“Our community, our promise,” he said. “We see it on the top of the glass sheet on our buses, you see it on our letterhead. It’s not just our motto, it requires that we act in every single sense for our communities to provide equitable outcomes, protect all of our people, the values and our future. Our employees embody that vision every single day when they come to work.”
The opening marks a high point in one of the biggest years in the transit agency’s history. In addition to its new transit center and bus rapid transit line, C-Tran’s first battery electric buses went into service in June and planning continues for two more bus rapid transit lines: one on Highway 99 and an extension of the Fourth Plain Boulevard line.
Projects like this are “making the lives and the trips of people better; and in so doing, it’s building the corridor up and giving us the opportunity to see that extra development that can happen and that can best serve the community,” C-Tran chief external affairs officer Scott Patterson said.
“We’re excited for this, but we’re also excited to do a couple more of these,” Patterson added.
For those keeping track at home, Fernandez’s visit to Clark County marks the fourth Biden official to the county this year.
The administrator of the U.S. Small Business Administration, Isabel Guzman, toured Vancouver in February, U.S. Secretary of Transportation Pete Buttigieg touted the $40 million federal investment in the Washougal 32nd Street Underpass Project in July and White House senior adviser Mitch Landrieu visited Tidewater Barge Lines at the Port of Vancouver last week.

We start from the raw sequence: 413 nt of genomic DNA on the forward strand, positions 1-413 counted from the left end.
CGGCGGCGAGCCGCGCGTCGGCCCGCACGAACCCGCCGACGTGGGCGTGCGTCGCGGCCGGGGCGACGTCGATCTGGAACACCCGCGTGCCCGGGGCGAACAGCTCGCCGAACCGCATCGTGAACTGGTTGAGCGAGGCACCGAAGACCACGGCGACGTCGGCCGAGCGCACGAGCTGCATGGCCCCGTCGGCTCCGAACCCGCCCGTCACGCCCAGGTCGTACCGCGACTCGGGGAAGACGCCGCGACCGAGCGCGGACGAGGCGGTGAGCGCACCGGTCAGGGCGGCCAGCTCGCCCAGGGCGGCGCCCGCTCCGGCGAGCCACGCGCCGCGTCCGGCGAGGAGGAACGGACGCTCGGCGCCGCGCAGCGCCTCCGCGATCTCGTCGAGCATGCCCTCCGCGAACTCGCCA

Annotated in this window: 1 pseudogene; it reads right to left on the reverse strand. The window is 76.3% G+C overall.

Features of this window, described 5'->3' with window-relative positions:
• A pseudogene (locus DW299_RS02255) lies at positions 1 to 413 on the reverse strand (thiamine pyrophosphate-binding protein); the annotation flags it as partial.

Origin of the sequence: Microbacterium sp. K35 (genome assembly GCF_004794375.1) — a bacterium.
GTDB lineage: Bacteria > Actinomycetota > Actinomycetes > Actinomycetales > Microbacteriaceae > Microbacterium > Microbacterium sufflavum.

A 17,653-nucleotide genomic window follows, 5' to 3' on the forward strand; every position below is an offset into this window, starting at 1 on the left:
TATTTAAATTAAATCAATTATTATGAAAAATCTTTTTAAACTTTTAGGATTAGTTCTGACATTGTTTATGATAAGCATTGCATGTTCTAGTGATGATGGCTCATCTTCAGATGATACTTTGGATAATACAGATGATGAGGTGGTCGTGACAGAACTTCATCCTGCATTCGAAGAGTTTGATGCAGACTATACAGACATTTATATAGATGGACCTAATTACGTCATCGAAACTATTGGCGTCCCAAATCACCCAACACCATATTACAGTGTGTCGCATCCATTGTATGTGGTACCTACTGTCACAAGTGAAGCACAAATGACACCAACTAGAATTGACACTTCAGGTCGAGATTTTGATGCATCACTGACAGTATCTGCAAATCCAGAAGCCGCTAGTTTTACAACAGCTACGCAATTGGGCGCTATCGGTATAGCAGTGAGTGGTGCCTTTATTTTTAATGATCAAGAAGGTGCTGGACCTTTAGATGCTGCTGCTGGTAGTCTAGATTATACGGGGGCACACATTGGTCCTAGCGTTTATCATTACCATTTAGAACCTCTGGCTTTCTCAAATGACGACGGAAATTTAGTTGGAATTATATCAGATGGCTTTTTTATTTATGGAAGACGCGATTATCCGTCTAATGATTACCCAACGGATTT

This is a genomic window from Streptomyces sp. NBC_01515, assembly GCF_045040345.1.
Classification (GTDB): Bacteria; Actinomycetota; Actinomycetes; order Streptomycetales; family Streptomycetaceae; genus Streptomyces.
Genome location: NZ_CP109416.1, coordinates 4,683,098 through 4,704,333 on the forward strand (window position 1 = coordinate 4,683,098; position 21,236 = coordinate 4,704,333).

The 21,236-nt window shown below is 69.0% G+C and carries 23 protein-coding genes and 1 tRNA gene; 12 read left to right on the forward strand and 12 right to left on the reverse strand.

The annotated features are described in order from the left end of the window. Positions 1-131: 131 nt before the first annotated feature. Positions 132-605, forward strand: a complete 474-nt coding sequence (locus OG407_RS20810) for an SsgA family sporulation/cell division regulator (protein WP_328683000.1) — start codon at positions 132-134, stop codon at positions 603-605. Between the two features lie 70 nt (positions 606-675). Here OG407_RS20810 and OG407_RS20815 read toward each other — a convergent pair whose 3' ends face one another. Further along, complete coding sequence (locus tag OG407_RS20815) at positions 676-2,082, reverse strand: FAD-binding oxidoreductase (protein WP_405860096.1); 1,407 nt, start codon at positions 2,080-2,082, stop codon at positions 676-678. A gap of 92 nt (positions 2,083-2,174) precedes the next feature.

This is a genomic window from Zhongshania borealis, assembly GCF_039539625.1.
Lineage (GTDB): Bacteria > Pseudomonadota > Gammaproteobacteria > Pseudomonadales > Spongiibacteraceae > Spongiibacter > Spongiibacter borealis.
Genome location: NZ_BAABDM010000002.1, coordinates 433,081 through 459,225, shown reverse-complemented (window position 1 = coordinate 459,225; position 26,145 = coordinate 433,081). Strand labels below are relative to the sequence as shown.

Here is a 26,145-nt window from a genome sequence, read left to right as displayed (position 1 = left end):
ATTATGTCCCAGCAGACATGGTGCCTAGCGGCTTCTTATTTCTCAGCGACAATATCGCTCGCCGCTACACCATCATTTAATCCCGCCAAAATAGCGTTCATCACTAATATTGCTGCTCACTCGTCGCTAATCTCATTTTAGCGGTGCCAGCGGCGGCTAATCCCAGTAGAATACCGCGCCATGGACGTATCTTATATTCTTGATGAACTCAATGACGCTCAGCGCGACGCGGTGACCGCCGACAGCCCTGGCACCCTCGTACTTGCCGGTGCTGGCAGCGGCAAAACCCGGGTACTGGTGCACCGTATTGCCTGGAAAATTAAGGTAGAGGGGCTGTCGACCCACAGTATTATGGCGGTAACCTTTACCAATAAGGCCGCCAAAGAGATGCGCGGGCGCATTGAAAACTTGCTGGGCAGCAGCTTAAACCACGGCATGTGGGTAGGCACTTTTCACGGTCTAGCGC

Critical transportation corridor
The Red Vine will cover about 10 miles and include 37 new stations, all with raised platforms and ticket vending machines, eight new 60-foot buses and a new transit center at the east end of Mill Plain Boulevard.
Mill Plain is a critical transportation corridor for Vancouver, serving downtown, PeaceHealth Southwest Medical Center, The Vancouver Clinic and the Heights District development in Central Vancouver and the Columbia Tech Center in East Vancouver.
To differentiate the Vine segments operating on Fourth Plain and Mill Plain boulevards, C-Tran will use color designations. The Vine on Fourth Plain Boulevard is known as the green line, and Mill Plain will be served by the red line.
The Vine is set to expand in the coming years with the proposed route on Highway 99, from the Vancouver Waterfront to Washington State University Vancouver and the Fourth Plain extension, from the Vancouver Mall to either the Mill Plain Transit Center or the Fisher’s Landing Transit Center — respectively colored blue and lime green. Service on both lines is projected to start in 2027.
This story was made possible by Community Funded Journalism, a project from The Columbian and the Local Media Foundation. Top donors include the Ed and Dollie Lynch Fund, Patricia, David and Jacob Nierenberg, Connie and Lee Kearney, Steve and Jan Oliva, The Cowlitz Tribal Foundation and the Mason E. Nolan Charitable Fund. The Columbian controls all content. For more information, visit columbian.com/cfj.